Staggers Rail Act of 1980

All Sources -
Updated Media sources (1) About content Print Topic Share Topic
views updated

Staggers Rail Act of 1980

Christopher Zorn

Railroads were among the very first industries to be regulated in the United States. The Interstate Commerce Act of 1887, which regulated shipping rates and prevented price discrimination by interstate carriers, was principally intended to prevent railroads from taking advantage of their near-monopoly over transportation. Over the next hundred years, with the development of oil pipelines, interstate highways, and effective air travel, the railroads' control over transportation of goods and people decreased. By the 1970s the combination of competition and close regulation of rail rates drove many railroads to the brink of bankruptcy.

In 1980 Congress passed sweeping reforms to railroad regulations. Named for Congressman Harley Staggers, Democrat of West Virginia, the Staggers Rail Act (P. L. 96-448) was signed into law by President Jimmy Carter on October 14, 1980. Among other things, the act removed most government controls over prices, instead allowing railroads to set their own rates according to what the market would allow. The act also allowed railroads to enter into contracts with shipping companies, and gave railroads greater freedom to adopt other cost-cutting measures such as abandoning unprofitable routes and merging with other companies.

The Staggers Rail Act was part of a larger move toward deregulation in the transportation industry which included the Airline Deregulation Act of 1978 and the Motor Carrier Act of 1980. While there is disagreement over the precise magnitude of its effect, the Staggers Rail Act is generally credited with revitalizing the railroad industry, and with leading to lower rates for railroad shipping in general. However, the act also led to substantial decreases in employment in the railroad industry, as many railroads merged with their former competitors; between 1978 and 1994, the number of major railroad firms operating in the United States fell from forty-one to twelve. As a result, some companies (particularly shippers of such low-cost commodities as coal and grain) found rates to be higher under deregulation than they were prior to the act. These companies have continued to address market failures under deregulation.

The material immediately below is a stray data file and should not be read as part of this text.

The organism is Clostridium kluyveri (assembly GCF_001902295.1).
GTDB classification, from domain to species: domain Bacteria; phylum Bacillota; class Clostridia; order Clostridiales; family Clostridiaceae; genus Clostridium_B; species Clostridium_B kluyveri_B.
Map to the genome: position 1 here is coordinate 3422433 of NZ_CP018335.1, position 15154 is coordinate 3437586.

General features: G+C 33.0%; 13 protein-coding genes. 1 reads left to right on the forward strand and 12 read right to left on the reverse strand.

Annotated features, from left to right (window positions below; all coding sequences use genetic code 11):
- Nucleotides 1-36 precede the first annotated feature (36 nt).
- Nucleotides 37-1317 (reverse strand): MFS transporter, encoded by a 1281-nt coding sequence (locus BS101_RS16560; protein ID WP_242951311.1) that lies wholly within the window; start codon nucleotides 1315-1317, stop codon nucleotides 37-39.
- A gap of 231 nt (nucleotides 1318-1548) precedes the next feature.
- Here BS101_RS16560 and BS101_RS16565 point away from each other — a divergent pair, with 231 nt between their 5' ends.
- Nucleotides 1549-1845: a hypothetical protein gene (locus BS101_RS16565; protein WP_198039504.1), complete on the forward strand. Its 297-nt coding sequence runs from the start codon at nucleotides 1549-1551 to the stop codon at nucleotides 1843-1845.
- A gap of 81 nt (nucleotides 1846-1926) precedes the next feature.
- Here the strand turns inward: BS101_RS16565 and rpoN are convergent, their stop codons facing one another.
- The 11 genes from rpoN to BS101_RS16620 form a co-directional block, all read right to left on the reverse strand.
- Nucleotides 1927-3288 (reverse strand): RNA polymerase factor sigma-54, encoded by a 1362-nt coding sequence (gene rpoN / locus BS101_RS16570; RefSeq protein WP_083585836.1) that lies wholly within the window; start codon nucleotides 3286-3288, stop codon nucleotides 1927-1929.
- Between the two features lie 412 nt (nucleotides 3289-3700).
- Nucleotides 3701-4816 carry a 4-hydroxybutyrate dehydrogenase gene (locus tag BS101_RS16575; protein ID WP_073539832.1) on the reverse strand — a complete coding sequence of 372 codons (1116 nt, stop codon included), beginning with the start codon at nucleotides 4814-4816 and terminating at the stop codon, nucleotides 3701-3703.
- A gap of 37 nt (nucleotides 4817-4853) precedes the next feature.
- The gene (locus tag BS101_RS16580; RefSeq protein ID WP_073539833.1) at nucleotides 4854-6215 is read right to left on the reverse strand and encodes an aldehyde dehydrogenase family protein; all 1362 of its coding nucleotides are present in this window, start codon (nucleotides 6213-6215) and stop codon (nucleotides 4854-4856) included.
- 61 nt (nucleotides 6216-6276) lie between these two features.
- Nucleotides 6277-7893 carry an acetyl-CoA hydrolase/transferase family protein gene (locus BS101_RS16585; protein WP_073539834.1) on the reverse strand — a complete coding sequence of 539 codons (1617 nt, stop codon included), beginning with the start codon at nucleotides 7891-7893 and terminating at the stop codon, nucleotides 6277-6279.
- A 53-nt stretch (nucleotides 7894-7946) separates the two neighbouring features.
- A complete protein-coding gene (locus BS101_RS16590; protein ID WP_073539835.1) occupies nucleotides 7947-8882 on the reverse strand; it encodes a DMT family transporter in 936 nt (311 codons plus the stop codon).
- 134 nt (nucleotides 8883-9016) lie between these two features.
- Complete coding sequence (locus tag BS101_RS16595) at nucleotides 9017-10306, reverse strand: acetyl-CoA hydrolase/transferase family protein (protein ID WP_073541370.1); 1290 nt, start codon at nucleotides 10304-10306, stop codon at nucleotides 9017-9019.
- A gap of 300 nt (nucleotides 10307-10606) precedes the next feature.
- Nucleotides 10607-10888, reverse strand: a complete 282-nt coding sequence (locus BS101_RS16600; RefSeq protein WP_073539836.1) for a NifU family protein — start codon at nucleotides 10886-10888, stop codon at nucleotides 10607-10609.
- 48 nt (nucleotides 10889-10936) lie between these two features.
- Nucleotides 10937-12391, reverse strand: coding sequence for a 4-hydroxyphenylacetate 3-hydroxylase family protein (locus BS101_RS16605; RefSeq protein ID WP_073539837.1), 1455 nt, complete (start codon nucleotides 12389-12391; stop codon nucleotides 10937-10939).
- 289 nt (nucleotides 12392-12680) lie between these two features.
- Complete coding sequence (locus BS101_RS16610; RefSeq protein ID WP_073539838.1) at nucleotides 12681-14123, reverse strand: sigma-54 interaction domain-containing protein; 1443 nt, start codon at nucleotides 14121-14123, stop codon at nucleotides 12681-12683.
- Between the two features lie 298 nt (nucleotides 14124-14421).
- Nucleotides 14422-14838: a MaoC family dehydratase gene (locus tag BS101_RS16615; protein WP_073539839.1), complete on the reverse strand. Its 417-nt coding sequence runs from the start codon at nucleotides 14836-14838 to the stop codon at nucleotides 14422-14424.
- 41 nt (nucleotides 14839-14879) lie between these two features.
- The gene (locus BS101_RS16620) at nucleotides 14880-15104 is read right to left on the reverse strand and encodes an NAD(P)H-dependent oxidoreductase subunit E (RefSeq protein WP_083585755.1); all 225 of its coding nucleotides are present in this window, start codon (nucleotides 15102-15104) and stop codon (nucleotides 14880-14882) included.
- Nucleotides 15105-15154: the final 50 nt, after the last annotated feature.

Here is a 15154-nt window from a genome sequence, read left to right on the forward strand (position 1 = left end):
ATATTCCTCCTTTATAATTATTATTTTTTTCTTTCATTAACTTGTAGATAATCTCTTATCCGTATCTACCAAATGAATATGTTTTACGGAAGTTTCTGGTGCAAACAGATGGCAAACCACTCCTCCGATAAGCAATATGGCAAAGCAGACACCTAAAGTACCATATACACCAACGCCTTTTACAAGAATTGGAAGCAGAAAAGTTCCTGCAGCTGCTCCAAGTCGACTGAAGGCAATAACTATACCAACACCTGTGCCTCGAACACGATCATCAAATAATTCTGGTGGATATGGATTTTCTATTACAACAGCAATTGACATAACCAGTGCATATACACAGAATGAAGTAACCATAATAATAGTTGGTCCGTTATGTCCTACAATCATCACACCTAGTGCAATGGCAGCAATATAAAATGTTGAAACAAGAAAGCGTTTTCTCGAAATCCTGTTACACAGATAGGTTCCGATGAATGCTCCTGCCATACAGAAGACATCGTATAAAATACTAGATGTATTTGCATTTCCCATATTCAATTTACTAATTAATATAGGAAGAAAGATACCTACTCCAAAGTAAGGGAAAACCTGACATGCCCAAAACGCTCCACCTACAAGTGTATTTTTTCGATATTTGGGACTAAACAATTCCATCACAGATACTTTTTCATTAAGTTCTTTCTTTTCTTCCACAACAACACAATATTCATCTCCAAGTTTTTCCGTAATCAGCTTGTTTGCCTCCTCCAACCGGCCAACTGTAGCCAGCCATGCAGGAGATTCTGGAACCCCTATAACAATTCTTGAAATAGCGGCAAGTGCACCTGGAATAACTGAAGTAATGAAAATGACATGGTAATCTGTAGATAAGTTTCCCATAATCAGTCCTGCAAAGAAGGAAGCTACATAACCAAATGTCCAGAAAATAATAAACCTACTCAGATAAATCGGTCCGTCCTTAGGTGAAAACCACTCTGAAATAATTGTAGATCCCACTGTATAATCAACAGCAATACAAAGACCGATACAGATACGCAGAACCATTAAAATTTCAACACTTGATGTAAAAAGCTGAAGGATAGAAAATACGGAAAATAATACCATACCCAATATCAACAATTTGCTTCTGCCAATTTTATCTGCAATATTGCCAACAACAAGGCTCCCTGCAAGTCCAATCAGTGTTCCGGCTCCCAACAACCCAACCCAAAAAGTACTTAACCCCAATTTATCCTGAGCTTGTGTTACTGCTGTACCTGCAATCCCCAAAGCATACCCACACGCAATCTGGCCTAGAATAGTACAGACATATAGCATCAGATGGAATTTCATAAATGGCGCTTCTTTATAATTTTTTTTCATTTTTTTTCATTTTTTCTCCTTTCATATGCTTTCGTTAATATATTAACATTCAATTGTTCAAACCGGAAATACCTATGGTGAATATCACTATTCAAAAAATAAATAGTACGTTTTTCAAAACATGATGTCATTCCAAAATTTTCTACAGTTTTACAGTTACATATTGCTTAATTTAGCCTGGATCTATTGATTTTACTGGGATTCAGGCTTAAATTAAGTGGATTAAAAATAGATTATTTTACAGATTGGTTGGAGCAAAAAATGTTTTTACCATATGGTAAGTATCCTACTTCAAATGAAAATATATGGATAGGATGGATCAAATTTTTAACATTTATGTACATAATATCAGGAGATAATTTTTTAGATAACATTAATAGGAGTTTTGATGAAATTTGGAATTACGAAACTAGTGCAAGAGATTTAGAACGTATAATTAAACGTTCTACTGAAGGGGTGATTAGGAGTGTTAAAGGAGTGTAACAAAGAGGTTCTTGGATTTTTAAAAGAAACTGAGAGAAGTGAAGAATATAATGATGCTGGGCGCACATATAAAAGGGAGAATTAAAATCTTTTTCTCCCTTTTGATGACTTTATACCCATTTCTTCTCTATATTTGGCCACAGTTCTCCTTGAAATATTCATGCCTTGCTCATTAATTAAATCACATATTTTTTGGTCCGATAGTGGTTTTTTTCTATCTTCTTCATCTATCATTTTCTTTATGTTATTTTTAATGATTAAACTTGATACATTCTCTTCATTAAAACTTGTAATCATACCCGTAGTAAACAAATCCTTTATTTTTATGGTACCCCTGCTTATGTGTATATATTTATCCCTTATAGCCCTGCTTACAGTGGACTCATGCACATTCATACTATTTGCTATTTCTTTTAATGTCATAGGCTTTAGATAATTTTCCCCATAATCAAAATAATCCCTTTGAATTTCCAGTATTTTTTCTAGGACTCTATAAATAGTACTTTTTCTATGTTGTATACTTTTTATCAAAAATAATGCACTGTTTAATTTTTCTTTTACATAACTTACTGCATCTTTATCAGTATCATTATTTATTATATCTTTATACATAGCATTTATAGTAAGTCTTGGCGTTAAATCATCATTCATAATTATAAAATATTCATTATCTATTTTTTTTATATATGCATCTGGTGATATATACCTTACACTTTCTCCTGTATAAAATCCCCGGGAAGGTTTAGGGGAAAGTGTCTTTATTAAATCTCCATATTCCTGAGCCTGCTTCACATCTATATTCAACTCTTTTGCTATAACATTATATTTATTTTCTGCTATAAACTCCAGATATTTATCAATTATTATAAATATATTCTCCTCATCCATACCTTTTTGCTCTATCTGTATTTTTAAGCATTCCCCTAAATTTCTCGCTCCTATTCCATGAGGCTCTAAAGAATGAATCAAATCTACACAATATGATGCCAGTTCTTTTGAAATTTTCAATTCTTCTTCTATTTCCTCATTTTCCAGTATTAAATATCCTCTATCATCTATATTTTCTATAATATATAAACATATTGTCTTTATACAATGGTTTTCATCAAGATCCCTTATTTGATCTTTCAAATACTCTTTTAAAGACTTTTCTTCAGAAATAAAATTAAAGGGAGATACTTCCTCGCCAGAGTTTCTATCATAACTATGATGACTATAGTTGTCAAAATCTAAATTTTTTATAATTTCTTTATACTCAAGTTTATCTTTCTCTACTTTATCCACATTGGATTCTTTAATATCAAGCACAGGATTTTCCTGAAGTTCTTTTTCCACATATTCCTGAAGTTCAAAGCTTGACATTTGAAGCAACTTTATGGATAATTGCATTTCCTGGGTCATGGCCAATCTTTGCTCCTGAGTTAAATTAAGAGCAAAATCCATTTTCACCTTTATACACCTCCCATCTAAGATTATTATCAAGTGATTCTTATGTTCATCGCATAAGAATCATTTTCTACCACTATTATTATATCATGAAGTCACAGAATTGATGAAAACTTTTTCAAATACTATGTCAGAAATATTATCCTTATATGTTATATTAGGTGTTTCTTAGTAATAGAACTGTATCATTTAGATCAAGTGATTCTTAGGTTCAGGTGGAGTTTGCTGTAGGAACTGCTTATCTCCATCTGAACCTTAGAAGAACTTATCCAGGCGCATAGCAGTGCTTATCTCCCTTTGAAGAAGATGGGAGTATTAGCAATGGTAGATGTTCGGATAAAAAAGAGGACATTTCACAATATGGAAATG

See also: Interstate Commerce Act of 1887; Rail Passenger Service Act.


American Association of Railroads. Railroad Facts. Washington, DC: Office of Information and Public Affairs, Association of American Railroads, various years.

Dooley, Frank J., and William E. Thoms. Railroad Law a Decade after Deregulation. Westport, CT: Greenwood, 1994.

views updated


STAGGERS RAIL ACT of 1980 (49 U.S.C., Public Law 94-473) was intended to remedy the serious financial troubles experienced by major American railroads during the 1960s and 1970s. The completion of the U.S. interstate highway system in the 1950s increased the use of truck transportation, air transport siphoned off passenger and mail businesses, and pipelines diverted the transportation of petroleum products. The Staggers Rail Act deregulated the railroad industry in the belief that competition should determine freight rates. By restricting the powers and involvement of the Interstate Commerce Commission in determining rates, Congress intended that deregulation would enable the railways to earn adequate revenues.


Dooley, Frank J., and William E. Thoms. Railroad Law a Decade after Deregulation. Westport, Conn.: Quorum Books, 1994.

Himmelberg, Robert F., ed. Regulatory Issues since 1964: The Rise of the Deregulation Movement. New York: Garland, 1994.

R. BlakeBrown

See alsoDeregulation .